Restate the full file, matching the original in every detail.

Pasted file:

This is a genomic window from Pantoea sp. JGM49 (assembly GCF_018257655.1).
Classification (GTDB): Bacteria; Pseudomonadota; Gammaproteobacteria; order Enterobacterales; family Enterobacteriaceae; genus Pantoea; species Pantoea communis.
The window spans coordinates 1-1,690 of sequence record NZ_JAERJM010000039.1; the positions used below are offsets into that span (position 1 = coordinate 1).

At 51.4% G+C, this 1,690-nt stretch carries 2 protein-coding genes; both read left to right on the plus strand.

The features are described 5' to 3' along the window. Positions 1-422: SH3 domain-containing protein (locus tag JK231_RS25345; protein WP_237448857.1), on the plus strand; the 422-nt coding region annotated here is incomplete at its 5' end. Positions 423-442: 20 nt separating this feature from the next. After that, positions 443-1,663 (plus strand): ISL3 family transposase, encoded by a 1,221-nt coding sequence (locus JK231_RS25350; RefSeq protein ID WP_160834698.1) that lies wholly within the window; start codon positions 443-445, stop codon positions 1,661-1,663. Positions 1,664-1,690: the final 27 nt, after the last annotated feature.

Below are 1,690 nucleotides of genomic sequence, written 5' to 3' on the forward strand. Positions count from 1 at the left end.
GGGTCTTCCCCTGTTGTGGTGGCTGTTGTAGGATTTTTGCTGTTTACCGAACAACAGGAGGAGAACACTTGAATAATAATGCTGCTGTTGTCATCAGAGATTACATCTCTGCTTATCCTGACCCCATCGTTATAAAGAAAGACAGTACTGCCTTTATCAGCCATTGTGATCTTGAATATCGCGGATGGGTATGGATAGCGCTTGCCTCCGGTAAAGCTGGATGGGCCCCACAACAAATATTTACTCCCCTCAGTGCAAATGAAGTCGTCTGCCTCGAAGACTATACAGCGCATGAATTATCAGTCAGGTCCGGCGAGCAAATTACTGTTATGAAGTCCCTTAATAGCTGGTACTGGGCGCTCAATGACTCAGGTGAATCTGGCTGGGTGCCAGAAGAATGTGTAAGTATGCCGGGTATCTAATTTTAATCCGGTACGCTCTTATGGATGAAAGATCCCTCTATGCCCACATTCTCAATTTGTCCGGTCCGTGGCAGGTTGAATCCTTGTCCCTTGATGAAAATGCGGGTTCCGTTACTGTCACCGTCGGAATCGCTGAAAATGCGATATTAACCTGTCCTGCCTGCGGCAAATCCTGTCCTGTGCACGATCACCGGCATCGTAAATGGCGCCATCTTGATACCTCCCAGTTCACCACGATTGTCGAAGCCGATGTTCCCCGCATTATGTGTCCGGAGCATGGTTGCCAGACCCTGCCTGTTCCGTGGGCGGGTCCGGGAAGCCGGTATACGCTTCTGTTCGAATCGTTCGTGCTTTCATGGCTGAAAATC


This is a genomic window from Pantoea sp. JGM49 (assembly GCF_018257655.1).
Classification (GTDB): Bacteria; Pseudomonadota; Gammaproteobacteria; order Enterobacterales; family Enterobacteriaceae; genus Pantoea; species Pantoea communis.
The window spans coordinates 1-1,690 of sequence record NZ_JAERJM010000039.1; the positions used below are offsets into that span (position 1 = coordinate 1).

At 51.4% G+C, this 1,690-nt stretch carries 2 protein-coding genes; both read left to right on the plus strand.

The features are described 5' to 3' along the window. Positions 1-422: SH3 domain-containing protein (locus tag JK231_RS25345; protein WP_237448857.1), on the plus strand; the 422-nt coding region annotated here is incomplete at its 5' end. Positions 423-442: 20 nt separating this feature from the next. After that, positions 443-1,663 (plus strand): ISL3 family transposase, encoded by a 1,221-nt coding sequence (locus JK231_RS25350; RefSeq protein ID WP_160834698.1) that lies wholly within the window; start codon positions 443-445, stop codon positions 1,661-1,663. Positions 1,664-1,690: the final 27 nt, after the last annotated feature.

Below are 1,690 nucleotides of genomic sequence, written 5' to 3' on the forward strand. Positions count from 1 at the left end.
GGGTCTTCCCCTGTTGTGGTGGCTGTTGTAGGATTTTTGCTGTTTACCGAACAACAGGAGGAGAACACTTGAATAATAATGCTGCTGTTGTCATCAGAGATTACATCTCTGCTTATCCTGACCCCATCGTTATAAAGAAAGACAGTACTGCCTTTATCAGCCATTGTGATCTTGAATATCGCGGATGGGTATGGATAGCGCTTGCCTCCGGTAAAGCTGGATGGGCCCCACAACAAATATTTACTCCCCTCAGTGCAAATGAAGTCGTCTGCCTCGAAGACTATACAGCGCATGAATTATCAGTCAGGTCCGGCGAGCAAATTACTGTTATGAAGTCCCTTAATAGCTGGTACTGGGCGCTCAATGACTCAGGTGAATCTGGCTGGGTGCCAGAAGAATGTGTAAGTATGCCGGGTATCTAATTTTAATCCGGTACGCTCTTATGGATGAAAGATCCCTCTATGCCCACATTCTCAATTTGTCCGGTCCGTGGCAGGTTGAATCCTTGTCCCTTGATGAAAATGCGGGTTCCGTTACTGTCACCGTCGGAATCGCTGAAAATGCGATATTAACCTGTCCTGCCTGCGGCAAATCCTGTCCTGTGCACGATCACCGGCATCGTAAATGGCGCCATCTTGATACCTCCCAGTTCACCACGATTGTCGAAGCCGATGTTCCCCGCATTATGTGTCCGGAGCATGGTTGCCAGACCCTGCCTGTTCCGTGGGCGGGTCCGGGAAGCCGGTATACGCTTCTGTTCGAATCGTTCGTGCTTTCATGGCTGAAAATC